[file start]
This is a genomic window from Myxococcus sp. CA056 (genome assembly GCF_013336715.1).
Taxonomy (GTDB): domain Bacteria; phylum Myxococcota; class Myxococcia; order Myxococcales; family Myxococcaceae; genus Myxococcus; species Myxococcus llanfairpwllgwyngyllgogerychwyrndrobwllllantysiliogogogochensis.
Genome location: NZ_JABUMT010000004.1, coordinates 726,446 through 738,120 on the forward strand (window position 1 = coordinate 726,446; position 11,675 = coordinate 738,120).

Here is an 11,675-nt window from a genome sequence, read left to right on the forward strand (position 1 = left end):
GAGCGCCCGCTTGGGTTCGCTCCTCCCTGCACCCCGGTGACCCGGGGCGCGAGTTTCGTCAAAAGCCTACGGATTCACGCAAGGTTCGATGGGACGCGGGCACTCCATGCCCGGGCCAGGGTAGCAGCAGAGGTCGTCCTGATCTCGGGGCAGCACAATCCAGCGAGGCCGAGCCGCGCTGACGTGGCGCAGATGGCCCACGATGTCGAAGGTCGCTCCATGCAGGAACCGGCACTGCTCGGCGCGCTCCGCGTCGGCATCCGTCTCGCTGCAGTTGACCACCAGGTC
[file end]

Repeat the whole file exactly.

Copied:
This is a genomic window from Myxococcus sp. CA056 (genome assembly GCF_013336715.1).
Taxonomy (GTDB): domain Bacteria; phylum Myxococcota; class Myxococcia; order Myxococcales; family Myxococcaceae; genus Myxococcus; species Myxococcus llanfairpwllgwyngyllgogerychwyrndrobwllllantysiliogogogochensis.
Genome location: NZ_JABUMT010000004.1, coordinates 726,446 through 738,120 on the forward strand (window position 1 = coordinate 726,446; position 11,675 = coordinate 738,120).

Here is an 11,675-nt window from a genome sequence, read left to right on the forward strand (position 1 = left end):
GAGCGCCCGCTTGGGTTCGCTCCTCCCTGCACCCCGGTGACCCGGGGCGCGAGTTTCGTCAAAAGCCTACGGATTCACGCAAGGTTCGATGGGACGCGGGCACTCCATGCCCGGGCCAGGGTAGCAGCAGAGGTCGTCCTGATCTCGGGGCAGCACAATCCAGCGAGGCCGAGCCGCGCTGACGTGGCGCAGATGGCCCACGATGTCGAAGGTCGCTCCATGCAGGAACCGGCACTGCTCGGCGCGCTCCGCGTCGGCATCCGTCTCGCTGCAGTTGACCACCAGGTC